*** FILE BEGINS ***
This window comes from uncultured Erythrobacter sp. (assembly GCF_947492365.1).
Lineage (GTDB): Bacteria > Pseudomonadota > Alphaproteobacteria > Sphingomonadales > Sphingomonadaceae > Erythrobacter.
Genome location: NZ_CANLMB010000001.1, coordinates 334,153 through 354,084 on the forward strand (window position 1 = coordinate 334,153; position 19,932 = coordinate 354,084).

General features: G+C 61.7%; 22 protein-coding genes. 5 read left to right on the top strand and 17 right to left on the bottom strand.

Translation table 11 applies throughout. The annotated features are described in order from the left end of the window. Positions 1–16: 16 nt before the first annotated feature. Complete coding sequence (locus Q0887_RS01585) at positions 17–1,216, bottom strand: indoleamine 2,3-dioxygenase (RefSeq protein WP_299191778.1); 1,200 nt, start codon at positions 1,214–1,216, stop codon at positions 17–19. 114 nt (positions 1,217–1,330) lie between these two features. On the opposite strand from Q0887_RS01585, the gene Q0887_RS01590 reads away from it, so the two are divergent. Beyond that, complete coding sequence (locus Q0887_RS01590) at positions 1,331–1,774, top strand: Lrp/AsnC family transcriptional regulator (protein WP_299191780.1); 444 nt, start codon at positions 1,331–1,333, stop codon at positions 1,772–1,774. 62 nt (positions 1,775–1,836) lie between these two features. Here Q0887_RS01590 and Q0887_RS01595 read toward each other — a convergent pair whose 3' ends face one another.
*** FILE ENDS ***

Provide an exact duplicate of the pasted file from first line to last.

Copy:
This window comes from uncultured Erythrobacter sp. (assembly GCF_947492365.1).
Lineage (GTDB): Bacteria > Pseudomonadota > Alphaproteobacteria > Sphingomonadales > Sphingomonadaceae > Erythrobacter.
Genome location: NZ_CANLMB010000001.1, coordinates 334,153 through 354,084 on the forward strand (window position 1 = coordinate 334,153; position 19,932 = coordinate 354,084).

General features: G+C 61.7%; 22 protein-coding genes. 5 read left to right on the top strand and 17 right to left on the bottom strand.

Translation table 11 applies throughout. The annotated features are described in order from the left end of the window. Positions 1–16: 16 nt before the first annotated feature. Complete coding sequence (locus Q0887_RS01585) at positions 17–1,216, bottom strand: indoleamine 2,3-dioxygenase (RefSeq protein WP_299191778.1); 1,200 nt, start codon at positions 1,214–1,216, stop codon at positions 17–19. 114 nt (positions 1,217–1,330) lie between these two features. On the opposite strand from Q0887_RS01585, the gene Q0887_RS01590 reads away from it, so the two are divergent. Beyond that, complete coding sequence (locus Q0887_RS01590) at positions 1,331–1,774, top strand: Lrp/AsnC family transcriptional regulator (protein WP_299191780.1); 444 nt, start codon at positions 1,331–1,333, stop codon at positions 1,772–1,774. 62 nt (positions 1,775–1,836) lie between these two features. Here Q0887_RS01590 and Q0887_RS01595 read toward each other — a convergent pair whose 3' ends face one another.